Using the selection criteria, what films would be0 indicated for this patient? Symptomatic teeth: # 8 Fractured teeth: # 8 Large caries: NoneSmall restoration Large restorations: NoneFracture Missing teeth: #’s 1, 16, 20, 32 (patient says # 17 has not been removed) Gingiva: Healthy Other historical findings: NoneFilm order: 4 BW, 2 PA, Pan. 4 bitewings to check forinterproximal caries. 2 periapical films: one forsymptomatic and fractured tooth # 8 and one forpotential bridge abutments # 19 and # 21 (The premolarfilm covers both teeth). A pan will show if # 17 is present.
Using the selection criteria, what films would be0 indicated for this patient? bridge Symptomatic teeth: #’s 3 and 10 Fractured teeth: NoneSmall restoration Large caries: #’s 15 and 32Large restoration Large restorations: #’s 3, 6, 8, 12,Crowns 13, 17, 21, 23, 24, 25, 26, 28, 29, 30Large caries Missing teeth: #’s 1, 2, 7, 14, 18 Gingiva: General redness, inflammation Other historical findings: NoneFilm order: 4 BW, 15PA (AFM). This patient hassomething going on in every area of the mouth, includingperiodontal involvement, so a complete series of filmsneeds to be taken. A panoramic film would not beneeded, since we should be covering the third molarareas with the periapicals.
Just based on your clinical observation of this 0patient, what periapical films would you order forthe maxillary arch? Film order: 1 PA. In general the teeth look good and the gingiva appears healthy. There is a large occlusal restoration on # 3; it is wide buccolingually and the caries was probably pretty deep. A periapical would be indicated for this patient. If you wanted to look at the bitewings before ordering periapicals, that would be acceptable.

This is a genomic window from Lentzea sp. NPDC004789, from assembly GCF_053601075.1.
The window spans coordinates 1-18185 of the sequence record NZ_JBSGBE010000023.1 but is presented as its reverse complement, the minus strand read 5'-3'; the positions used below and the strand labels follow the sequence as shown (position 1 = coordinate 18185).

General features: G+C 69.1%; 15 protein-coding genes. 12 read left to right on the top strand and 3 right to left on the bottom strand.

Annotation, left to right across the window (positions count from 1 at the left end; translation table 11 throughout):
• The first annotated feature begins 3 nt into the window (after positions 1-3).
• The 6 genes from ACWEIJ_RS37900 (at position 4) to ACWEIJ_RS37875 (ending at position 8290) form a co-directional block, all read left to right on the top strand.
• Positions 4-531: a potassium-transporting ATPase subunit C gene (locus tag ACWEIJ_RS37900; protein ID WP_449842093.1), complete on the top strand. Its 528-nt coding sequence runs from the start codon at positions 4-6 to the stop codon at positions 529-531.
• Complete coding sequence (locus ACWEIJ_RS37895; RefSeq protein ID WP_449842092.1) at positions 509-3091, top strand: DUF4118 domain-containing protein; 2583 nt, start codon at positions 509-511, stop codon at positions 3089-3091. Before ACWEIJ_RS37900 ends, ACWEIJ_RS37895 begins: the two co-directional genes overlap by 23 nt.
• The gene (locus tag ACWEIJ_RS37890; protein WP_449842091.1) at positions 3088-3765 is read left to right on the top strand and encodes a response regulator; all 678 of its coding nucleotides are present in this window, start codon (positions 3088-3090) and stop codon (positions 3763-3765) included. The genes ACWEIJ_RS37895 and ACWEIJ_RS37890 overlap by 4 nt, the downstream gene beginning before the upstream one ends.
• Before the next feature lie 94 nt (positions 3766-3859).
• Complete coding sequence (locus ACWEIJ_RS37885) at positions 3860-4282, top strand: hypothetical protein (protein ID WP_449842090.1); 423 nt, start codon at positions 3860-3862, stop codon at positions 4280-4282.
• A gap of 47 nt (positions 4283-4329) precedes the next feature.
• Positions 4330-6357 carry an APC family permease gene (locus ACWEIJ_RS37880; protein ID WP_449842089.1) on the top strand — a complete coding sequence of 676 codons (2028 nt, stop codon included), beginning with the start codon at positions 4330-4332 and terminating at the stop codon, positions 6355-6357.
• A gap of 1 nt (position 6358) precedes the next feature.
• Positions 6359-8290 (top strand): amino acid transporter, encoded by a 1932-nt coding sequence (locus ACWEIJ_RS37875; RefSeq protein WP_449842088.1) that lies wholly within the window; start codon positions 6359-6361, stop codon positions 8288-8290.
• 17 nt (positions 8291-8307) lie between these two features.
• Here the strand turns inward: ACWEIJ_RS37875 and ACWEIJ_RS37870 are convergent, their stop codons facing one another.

Just based on your clinical observation of this 0 patient, what periapical films would you order for the maxillary arch?Film order: 3 PA. There is a bridge from # 3 to # 6 andlarge restorations on #’s 2, 13 and 14. (#’s 5 and 12 wereextracted for ortho; # 4 is missing). One film needed for# 6, one for #’s 2 and 3, and one film for #’s 13, 14 and 15.
Based on what you see in this photo, what films0 would be indicated for this patient?Film order: 4 BW, 15 PA. With limited informationrelating to this patient’s restorative needs, the filmorder is based on the gingival hypertrophy seen here(dilantin hyperplasia).
Using the selection criteria, what films would be0 indicated for this patient?Film order: AFM (4 BW, 15 PA) or Pan. This patientobviously has extensive carious involvement. Althoughwe can only see a portion of the mouth, it is unlikelythat other areas are any better. If it is felt that the patientwill need complete dentures, based on the clinicalexam, a panoramic film may be all that is needed;otherwise an AFM is indicated.
The previous slides provide some examples ofwhat to look for when ordering films. There willalways be some variability between practitionersregarding the proper film order, but it isimportant to follow as closely as possible thesuggestions made by groups such as theAmerican Dental Association. A standard filmorder for every patient or taking films purely formonetary gain are to be discouraged.
Frequency 0Deciding when to take additional or follow-up films canbe difficult. The ADA website referenced underselection criteria (slide # 27) identifies situations inwhich bitewings are to be taken, primarily based oncaries activity and age. However, the frequency oftaking periapical films is more obscure. The selectioncriteria identify which periapicals to take on thepatient’s initial visit, but how much time should elapsebefore repeating these films? In the absence ofsymptoms, the frequency is based primarily on thepatient’s dental history; the more problems they havehad (previous endo, aggressive caries, perio., etc.), themore often films are indicated.
FrequencyBitewings: 6 months - 3 years, depending onage and caries activity (see ADA guidelines)Periapicals : 1 - 5 years depending on patient’sdental history or whenever teeth are symptomaticPanoramic: 1 - 5 years depending on patient’sdental history or whenever symptoms developThis is just one viewpoint. Other approaches canbe justified. The ultimate objective is to takethose films you feel are necessary to make aproper diagnosis during recall or new patientexaminations.
0This concludes the section on PatientManagement and Ordering Films.Additional self-study modules are availableat: http://dent.osu.edu/radiology/resources.htmIf you have any questions, you may e-mailme at: firstname.lastname@example.orgRobert M. Jaynes, DDS, MSDirector, Radiology GroupCollege of DentistryOhio State University